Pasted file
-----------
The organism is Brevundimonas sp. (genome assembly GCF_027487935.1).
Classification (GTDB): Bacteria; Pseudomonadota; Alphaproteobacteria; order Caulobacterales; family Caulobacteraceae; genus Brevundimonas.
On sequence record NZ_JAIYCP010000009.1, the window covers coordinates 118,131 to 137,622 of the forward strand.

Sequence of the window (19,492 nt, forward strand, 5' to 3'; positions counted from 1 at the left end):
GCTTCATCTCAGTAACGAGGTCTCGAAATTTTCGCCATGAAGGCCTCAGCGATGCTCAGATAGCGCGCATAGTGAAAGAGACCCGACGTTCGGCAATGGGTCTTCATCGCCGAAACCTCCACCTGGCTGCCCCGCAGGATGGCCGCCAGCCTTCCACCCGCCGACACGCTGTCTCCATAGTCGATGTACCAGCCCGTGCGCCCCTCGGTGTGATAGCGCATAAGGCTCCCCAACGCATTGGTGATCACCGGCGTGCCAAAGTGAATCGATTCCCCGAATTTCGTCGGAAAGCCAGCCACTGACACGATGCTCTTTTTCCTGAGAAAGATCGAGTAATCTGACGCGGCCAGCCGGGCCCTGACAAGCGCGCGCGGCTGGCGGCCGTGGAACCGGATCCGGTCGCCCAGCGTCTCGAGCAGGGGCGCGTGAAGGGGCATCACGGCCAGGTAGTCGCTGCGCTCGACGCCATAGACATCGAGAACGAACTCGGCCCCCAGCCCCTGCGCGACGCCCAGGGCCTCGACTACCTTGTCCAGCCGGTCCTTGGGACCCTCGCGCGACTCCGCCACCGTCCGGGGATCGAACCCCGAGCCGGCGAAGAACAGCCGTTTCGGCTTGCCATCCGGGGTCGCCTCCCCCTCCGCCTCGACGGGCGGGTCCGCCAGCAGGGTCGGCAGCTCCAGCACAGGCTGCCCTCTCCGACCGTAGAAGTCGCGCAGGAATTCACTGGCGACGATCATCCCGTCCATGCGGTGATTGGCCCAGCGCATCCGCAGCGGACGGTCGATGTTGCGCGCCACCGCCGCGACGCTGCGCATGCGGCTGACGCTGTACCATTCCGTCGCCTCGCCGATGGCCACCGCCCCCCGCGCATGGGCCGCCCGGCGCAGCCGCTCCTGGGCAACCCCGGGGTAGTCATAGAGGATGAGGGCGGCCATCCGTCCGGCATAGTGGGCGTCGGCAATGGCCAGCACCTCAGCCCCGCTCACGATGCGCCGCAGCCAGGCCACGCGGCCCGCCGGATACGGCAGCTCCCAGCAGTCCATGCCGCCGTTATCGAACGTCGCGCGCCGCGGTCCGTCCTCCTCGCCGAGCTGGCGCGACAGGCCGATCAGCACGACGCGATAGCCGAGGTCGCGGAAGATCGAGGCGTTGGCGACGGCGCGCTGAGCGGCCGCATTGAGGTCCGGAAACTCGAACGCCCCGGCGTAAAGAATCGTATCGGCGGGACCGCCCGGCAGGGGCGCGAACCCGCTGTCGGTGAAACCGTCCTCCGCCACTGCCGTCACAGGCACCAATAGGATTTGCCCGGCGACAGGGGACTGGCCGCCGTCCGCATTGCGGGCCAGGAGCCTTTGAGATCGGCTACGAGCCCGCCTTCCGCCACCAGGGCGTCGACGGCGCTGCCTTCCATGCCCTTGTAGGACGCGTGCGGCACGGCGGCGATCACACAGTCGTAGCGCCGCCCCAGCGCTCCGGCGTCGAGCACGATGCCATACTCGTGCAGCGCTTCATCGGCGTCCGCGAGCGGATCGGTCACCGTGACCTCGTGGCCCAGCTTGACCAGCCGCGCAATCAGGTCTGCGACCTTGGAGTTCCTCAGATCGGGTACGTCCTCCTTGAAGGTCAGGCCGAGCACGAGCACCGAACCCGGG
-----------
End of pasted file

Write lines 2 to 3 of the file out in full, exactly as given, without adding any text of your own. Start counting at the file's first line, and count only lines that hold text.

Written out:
Classification (GTDB): Bacteria; Pseudomonadota; Alphaproteobacteria; order Caulobacterales; family Caulobacteraceae; genus Brevundimonas.
On sequence record NZ_JAIYCP010000009.1, the window covers coordinates 118,131 to 137,622 of the forward strand.